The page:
“For God so loved the WORLD that he gave his only Son, so that everyone who believes in him may not perish but may have eternal life. Indeed, God did NOT send the Son into the world to condemn the world, BUT in order that the world might be SAVED through him. (John 3.16-17, emphasis mine)
In America I’m guessing most of us have seen and heard the first part of the above passage, or a reference to it (i.e. “John 3.16” signs) more times than we can count. What is more, Christians universally affirm it’s true and good … YET, in my experience, we’ve internalized, lived, and told people this passage actually means something like, “God sent Jesus to die for you, so you need to intellectually affirm Jesus is Lord and God or else you’ll go to hell.” Do you know what I mean? Can you relate?
Let’s look at it another way: Assuming there’s an afterlife (life after death), what’s the default destination of humans? Are we born to go to heaven or to hell? Let’s make it even more poignant: Are we born to suffer and be sad here and now, to just have a “meh” type of life, or are we made to experience bliss and love of the most amazing sort here and now? I think a problem with some of my experience of Christianity is we start with and assume the negative (please note, I still name myself “Christian” and think I’m a faithful follower of Christ). We think the endpoint of people going into life is hell, which ONLY changes when she/he mentally chooses to think Jesus is Savior and God, … which means MOST people will go to hell.
What does this say about God? Does the Divine really and truly love “the world” if the default destination of people is hell? Would a good Creator and Parent willingly send the majority of people to an eternity of suffering or a fire of annihilation? When humans do that to their kids we name it child abuse or murder of the WORST sort … don’t we? Good parents GIVE life, they don’t TAKE it … you know what I mean?
I refer to the image of a god who will send EVERY person he created to hell, except whatever few “believe” in Jesus, as the “angry god”. I lived a good chunk of my life as if this version of God was real and true, and it had profound affects on me. While I could have chosen to not believe in this god, I think the results would have been the same either way, it made me more insecure, more fearful, more prone to anger, more worried, less loving, less welcoming, less kind, and less peaceful.
This leads me to something I’m more and more finding and thinking is a universal Truth: Each of us is increasingly formed by and into the image of whatever we think the guiding principles behind reality are, the nature and defining story of the world is, and/or what God is like (in my mind, these are 3 ways of saying the same thing). The kindest, most giving, most loving, and quite frankly the happiest people I’ve met are those who believe reality is rigged in our favor, the world is going somewhere wonderful, and God is good in a way we can understand and relate to. Conversely, those I’ve known who are marked by worry, fear, insecurity, anger, tumultuousness, dissatisfaction, and unhappiness think reality bites, the world is going to hell and a hand basket, and God is either not good or the Divine goodness is beyond the sense of humans. (Side note, I’ve been BOTH of those people!)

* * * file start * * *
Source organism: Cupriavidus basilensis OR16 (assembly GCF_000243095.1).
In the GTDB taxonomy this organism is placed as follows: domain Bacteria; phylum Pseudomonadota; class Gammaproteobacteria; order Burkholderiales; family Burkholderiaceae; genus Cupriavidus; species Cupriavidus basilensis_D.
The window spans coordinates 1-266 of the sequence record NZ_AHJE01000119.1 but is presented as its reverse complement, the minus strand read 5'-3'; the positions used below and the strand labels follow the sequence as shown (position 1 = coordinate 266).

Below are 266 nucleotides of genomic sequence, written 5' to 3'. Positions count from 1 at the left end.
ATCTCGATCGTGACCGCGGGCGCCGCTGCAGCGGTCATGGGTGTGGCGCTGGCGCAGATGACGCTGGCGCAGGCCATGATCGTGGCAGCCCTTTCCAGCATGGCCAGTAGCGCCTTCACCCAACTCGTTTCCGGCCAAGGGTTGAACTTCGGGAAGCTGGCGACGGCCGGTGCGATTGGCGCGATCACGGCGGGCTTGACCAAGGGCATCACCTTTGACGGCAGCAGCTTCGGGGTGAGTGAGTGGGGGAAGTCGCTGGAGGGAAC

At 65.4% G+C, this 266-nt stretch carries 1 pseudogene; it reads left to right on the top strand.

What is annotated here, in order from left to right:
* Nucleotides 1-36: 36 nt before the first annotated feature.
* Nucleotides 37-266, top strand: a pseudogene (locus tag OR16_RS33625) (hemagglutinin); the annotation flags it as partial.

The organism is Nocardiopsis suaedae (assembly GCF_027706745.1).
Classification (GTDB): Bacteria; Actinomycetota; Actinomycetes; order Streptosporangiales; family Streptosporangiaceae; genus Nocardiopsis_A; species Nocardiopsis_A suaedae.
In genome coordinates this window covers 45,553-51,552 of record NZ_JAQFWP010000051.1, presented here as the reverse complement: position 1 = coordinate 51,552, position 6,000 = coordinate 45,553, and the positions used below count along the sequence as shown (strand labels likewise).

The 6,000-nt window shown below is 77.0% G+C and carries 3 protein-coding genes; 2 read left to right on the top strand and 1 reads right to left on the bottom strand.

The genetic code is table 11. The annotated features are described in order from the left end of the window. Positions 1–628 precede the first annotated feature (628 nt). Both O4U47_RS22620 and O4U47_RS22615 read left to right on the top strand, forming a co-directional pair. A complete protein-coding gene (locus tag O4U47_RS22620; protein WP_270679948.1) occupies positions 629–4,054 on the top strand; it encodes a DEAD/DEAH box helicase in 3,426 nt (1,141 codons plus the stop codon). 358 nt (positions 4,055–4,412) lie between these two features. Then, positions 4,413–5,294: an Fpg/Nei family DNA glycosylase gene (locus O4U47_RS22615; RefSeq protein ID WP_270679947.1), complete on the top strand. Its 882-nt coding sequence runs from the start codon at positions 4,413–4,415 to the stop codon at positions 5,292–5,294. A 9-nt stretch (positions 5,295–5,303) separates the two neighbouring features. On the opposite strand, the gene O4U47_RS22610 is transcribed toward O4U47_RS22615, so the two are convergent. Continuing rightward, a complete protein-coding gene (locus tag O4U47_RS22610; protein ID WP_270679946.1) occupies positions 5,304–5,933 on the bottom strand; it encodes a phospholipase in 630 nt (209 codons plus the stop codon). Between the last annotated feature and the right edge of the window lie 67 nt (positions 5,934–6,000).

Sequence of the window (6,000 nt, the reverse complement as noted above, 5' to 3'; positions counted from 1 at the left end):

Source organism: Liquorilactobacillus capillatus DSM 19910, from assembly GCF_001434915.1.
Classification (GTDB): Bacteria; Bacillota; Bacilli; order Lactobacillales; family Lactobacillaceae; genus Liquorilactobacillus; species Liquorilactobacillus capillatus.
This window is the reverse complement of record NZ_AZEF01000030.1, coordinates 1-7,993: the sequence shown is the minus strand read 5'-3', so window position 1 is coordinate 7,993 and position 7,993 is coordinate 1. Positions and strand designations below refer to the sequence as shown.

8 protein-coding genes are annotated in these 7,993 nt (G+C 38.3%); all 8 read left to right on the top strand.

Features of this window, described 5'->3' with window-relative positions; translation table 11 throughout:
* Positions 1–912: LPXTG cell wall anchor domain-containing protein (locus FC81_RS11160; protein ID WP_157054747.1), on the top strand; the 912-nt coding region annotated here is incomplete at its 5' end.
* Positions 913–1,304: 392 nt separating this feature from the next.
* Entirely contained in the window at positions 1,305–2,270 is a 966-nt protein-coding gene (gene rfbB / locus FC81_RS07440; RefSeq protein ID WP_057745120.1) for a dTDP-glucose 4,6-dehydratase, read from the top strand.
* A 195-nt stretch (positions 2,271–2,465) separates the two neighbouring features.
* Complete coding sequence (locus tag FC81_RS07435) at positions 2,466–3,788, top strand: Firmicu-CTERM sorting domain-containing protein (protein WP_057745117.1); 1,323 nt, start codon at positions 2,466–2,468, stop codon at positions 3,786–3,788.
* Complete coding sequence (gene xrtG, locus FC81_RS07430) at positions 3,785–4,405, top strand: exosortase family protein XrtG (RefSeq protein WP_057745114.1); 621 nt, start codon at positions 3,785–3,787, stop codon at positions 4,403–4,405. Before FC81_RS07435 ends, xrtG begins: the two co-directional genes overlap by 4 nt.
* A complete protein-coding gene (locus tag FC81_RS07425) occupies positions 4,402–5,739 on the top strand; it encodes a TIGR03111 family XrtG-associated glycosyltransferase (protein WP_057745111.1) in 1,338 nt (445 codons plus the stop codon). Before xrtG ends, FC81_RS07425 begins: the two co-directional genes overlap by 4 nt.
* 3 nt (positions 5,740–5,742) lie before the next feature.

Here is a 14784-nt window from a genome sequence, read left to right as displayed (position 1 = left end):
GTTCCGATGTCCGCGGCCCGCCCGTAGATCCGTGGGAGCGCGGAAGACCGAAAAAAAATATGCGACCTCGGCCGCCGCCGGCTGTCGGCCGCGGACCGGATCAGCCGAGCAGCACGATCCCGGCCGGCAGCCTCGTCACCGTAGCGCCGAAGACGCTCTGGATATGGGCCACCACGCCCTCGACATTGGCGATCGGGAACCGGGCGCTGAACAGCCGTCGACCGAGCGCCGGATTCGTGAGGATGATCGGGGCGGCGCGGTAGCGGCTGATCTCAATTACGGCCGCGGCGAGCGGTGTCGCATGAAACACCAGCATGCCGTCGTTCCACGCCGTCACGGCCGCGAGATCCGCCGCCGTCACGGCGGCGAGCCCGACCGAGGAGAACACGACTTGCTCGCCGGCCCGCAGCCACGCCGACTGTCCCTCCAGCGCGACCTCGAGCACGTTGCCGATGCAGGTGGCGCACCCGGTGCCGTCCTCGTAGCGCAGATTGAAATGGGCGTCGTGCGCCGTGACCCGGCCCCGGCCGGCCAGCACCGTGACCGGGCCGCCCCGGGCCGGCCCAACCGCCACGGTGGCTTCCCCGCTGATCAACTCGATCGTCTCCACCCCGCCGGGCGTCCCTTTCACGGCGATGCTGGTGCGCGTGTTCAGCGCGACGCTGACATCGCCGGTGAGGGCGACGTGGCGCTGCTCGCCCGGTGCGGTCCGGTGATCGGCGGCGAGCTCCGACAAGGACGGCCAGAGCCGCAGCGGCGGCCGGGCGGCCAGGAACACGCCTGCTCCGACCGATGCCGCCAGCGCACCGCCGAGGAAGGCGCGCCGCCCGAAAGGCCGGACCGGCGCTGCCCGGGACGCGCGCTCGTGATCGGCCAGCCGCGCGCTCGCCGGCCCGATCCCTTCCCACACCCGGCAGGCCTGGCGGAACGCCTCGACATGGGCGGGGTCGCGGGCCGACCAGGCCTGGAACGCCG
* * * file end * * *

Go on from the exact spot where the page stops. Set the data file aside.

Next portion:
Both as a Christian and as a person I come back to what I led off with (John 3.16-17) and wonder: What if I trusted our Creator really does love the WORLD and does/will thus treat EVERYBODY the way we anticipate a good Parent would? What if I lived like Jesus came to free EVERYONE from the beliefs, systems, and sins that enslave us? That’s a BIG GOD, that’s a beautiful and expansive reality, that’s a loving world … and as my journey has led me to live and love as if it’s true, I’ve become the best version of myself across the board and life has been full of a peace, a joy, and a love that defy words (please note, like all humans I have struggles, ups and downs, “bad days”, and doubts, so I’m just speaking broadly 🙂
I’d sum it up like this: Trusting and living into the belief that beauty saturates reality, goodness is in everyone, and Divine Love wins, and will bring heaven to EVERYONE has revolutionized my life, lives of people dear to me, and I bet could yours too, with peace, joy, and love beyond words. It’s nothing short of living and loving from a mindset and worldview of abundance and joy, versus one of scarcity and fear. It’s moving from a mindset of scarcity and lack and into a mentality that says life and reality is a party, and EVERYONE is INVITED!
(I thought this pic from a Yoga Teacher Training I went to encapsulates the bliss and love I’m describing in this blog well.)
I didn’t arrive at these conclusions quickly or via one source. That said, wherever you’re at in your journey, I’d like to offer you a bit of “evidence” from my Christian context. I’m a hopeful Christian universalist, meaning I hope/believe/trust everyone will “end” in a heavenly place via the work of Christ, but recognize people have free will and could resist God’s love and goodness forever. I say that to point you toward a powerful book that gave me some really stable foundations in this belief, The Inescapable Love of God by Thomas Talbott, and to preface where we’re going 🙂